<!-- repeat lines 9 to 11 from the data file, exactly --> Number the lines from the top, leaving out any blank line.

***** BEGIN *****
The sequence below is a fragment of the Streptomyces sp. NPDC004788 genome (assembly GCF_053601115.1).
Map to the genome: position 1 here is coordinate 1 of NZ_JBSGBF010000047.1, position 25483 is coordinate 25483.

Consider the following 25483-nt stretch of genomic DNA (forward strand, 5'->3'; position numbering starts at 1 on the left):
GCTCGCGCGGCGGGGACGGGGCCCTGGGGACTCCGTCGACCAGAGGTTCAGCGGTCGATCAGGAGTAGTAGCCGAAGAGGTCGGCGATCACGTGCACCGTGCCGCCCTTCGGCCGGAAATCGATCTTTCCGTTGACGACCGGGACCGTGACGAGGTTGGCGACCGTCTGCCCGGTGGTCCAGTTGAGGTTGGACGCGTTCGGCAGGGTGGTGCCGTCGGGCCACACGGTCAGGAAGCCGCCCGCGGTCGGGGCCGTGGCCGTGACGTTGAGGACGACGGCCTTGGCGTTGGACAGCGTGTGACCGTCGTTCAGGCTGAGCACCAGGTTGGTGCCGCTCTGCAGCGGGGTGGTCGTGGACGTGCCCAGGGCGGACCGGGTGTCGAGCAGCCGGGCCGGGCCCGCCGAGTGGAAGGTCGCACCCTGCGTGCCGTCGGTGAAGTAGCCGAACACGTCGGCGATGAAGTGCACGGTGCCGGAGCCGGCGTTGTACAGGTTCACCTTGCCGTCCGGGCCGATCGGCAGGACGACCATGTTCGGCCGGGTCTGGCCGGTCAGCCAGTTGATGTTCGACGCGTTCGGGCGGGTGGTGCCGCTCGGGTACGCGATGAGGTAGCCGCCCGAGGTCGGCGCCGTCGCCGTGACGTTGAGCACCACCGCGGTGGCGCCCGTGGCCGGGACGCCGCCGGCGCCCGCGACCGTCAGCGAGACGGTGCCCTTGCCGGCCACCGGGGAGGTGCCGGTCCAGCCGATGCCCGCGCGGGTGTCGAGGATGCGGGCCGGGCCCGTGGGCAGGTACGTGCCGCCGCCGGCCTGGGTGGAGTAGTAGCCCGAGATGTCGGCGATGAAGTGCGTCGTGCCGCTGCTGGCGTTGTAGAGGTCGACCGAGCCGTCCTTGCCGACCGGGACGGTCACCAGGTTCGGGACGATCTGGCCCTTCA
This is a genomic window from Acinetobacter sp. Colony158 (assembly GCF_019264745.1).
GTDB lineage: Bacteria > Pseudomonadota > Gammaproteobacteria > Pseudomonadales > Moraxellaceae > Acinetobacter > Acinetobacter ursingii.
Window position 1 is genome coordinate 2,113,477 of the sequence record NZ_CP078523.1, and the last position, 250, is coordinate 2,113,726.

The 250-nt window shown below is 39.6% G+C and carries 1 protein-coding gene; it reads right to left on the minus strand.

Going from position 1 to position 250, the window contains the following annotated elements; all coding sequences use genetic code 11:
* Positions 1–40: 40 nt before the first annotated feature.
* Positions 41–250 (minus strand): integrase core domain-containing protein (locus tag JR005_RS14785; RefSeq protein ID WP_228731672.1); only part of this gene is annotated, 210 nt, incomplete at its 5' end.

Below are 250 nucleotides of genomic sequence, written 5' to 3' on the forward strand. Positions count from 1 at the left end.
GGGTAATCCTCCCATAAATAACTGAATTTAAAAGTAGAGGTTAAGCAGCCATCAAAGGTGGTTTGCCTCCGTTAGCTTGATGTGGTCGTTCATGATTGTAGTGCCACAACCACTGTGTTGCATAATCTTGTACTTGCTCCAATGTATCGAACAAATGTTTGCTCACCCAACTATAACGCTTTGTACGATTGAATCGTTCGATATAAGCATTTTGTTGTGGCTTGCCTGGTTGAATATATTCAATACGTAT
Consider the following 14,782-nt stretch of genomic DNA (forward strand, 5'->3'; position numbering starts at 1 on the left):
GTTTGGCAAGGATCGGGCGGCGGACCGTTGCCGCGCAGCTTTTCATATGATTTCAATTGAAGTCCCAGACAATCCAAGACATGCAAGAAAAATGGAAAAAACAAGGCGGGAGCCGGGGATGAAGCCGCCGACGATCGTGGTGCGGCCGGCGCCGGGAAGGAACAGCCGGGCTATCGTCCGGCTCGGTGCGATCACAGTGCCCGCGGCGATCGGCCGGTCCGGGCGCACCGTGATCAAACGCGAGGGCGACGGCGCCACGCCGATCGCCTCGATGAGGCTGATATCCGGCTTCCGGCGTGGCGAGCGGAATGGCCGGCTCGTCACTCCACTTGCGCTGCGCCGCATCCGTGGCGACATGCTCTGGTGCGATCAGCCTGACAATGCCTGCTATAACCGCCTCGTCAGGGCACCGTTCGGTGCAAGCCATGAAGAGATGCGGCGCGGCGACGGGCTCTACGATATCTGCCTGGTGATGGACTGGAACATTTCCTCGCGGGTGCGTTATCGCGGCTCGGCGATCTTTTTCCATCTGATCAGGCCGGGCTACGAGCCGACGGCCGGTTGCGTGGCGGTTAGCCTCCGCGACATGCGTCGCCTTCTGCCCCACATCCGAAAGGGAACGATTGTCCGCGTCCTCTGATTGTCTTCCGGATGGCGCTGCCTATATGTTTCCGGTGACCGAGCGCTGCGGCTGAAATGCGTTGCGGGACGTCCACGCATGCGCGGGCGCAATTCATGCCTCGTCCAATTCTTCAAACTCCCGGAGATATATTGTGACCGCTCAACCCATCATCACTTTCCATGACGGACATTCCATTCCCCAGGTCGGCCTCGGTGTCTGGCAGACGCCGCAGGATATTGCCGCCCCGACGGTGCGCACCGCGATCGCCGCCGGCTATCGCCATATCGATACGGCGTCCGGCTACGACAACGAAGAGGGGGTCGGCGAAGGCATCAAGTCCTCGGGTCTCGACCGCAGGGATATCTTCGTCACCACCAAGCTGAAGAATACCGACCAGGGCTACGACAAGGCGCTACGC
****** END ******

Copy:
Going from position 1 to position 250, the window contains the following annotated elements; all coding sequences use genetic code 11:
* Positions 1–40: 40 nt before the first annotated feature.
* Positions 41–250 (minus strand): integrase core domain-containing protein (locus tag JR005_RS14785; RefSeq protein ID WP_228731672.1); only part of this gene is annotated, 210 nt, incomplete at its 5' end.